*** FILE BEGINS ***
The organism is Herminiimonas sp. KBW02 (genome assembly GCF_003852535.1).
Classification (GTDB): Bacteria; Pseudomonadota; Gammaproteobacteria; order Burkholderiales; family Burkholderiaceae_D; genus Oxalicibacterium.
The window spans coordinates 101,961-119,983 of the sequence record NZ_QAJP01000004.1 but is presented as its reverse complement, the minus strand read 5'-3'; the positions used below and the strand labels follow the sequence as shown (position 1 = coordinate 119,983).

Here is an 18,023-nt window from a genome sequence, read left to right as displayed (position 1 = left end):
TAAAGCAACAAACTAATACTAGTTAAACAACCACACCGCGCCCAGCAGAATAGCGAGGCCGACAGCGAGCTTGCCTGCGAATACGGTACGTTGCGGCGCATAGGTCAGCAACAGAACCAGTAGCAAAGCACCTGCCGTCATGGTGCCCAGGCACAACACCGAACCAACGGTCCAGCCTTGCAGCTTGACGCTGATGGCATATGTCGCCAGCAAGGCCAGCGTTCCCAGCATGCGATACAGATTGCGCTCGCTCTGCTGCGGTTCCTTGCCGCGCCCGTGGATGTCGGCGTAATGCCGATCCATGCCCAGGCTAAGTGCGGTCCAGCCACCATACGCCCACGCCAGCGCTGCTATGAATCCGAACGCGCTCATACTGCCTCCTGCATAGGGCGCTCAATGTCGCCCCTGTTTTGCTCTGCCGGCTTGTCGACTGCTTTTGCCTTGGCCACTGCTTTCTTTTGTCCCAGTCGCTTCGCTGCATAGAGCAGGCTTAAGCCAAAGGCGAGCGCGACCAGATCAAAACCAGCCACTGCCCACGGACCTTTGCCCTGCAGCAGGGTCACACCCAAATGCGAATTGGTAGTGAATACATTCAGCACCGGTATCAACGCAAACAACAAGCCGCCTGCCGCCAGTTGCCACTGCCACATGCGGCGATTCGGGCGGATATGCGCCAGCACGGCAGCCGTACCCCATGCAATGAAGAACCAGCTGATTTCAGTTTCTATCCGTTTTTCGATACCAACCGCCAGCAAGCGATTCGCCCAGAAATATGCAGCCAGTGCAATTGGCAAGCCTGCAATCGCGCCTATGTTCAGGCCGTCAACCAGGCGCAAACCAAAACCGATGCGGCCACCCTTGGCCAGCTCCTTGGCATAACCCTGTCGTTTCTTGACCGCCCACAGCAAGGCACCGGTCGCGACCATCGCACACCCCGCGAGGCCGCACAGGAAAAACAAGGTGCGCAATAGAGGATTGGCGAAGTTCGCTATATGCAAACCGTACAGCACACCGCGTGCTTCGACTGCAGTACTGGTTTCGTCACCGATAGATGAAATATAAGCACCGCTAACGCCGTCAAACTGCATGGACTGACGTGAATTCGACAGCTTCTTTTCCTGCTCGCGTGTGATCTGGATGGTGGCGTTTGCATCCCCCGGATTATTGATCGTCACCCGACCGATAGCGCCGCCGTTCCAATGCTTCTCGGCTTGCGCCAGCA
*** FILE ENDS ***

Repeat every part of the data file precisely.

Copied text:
The organism is Herminiimonas sp. KBW02 (genome assembly GCF_003852535.1).
Classification (GTDB): Bacteria; Pseudomonadota; Gammaproteobacteria; order Burkholderiales; family Burkholderiaceae_D; genus Oxalicibacterium.
The window spans coordinates 101,961-119,983 of the sequence record NZ_QAJP01000004.1 but is presented as its reverse complement, the minus strand read 5'-3'; the positions used below and the strand labels follow the sequence as shown (position 1 = coordinate 119,983).

Here is an 18,023-nt window from a genome sequence, read left to right as displayed (position 1 = left end):
TAAAGCAACAAACTAATACTAGTTAAACAACCACACCGCGCCCAGCAGAATAGCGAGGCCGACAGCGAGCTTGCCTGCGAATACGGTACGTTGCGGCGCATAGGTCAGCAACAGAACCAGTAGCAAAGCACCTGCCGTCATGGTGCCCAGGCACAACACCGAACCAACGGTCCAGCCTTGCAGCTTGACGCTGATGGCATATGTCGCCAGCAAGGCCAGCGTTCCCAGCATGCGATACAGATTGCGCTCGCTCTGCTGCGGTTCCTTGCCGCGCCCGTGGATGTCGGCGTAATGCCGATCCATGCCCAGGCTAAGTGCGGTCCAGCCACCATACGCCCACGCCAGCGCTGCTATGAATCCGAACGCGCTCATACTGCCTCCTGCATAGGGCGCTCAATGTCGCCCCTGTTTTGCTCTGCCGGCTTGTCGACTGCTTTTGCCTTGGCCACTGCTTTCTTTTGTCCCAGTCGCTTCGCTGCATAGAGCAGGCTTAAGCCAAAGGCGAGCGCGACCAGATCAAAACCAGCCACTGCCCACGGACCTTTGCCCTGCAGCAGGGTCACACCCAAATGCGAATTGGTAGTGAATACATTCAGCACCGGTATCAACGCAAACAACAAGCCGCCTGCCGCCAGTTGCCACTGCCACATGCGGCGATTCGGGCGGATATGCGCCAGCACGGCAGCCGTACCCCATGCAATGAAGAACCAGCTGATTTCAGTTTCTATCCGTTTTTCGATACCAACCGCCAGCAAGCGATTCGCCCAGAAATATGCAGCCAGTGCAATTGGCAAGCCTGCAATCGCGCCTATGTTCAGGCCGTCAACCAGGCGCAAACCAAAACCGATGCGGCCACCCTTGGCCAGCTCCTTGGCATAACCCTGTCGTTTCTTGACCGCCCACAGCAAGGCACCGGTCGCGACCATCGCACACCCCGCGAGGCCGCACAGGAAAAACAAGGTGCGCAATAGAGGATTGGCGAAGTTCGCTATATGCAAACCGTACAGCACACCGCGTGCTTCGACTGCAGTACTGGTTTCGTCACCGATAGATGAAATATAAGCACCGCTAACGCCGTCAAACTGCATGGACTGACGTGAATTCGACAGCTTCTTTTCCTGCTCGCGTGTGATCTGGATGGTGGCGTTTGCATCCCCCGGATTATTGATCGTCACCCGACCGATAGCGCCGCCGTTCCAATGCTTCTCGGCTTGCGCCAGCA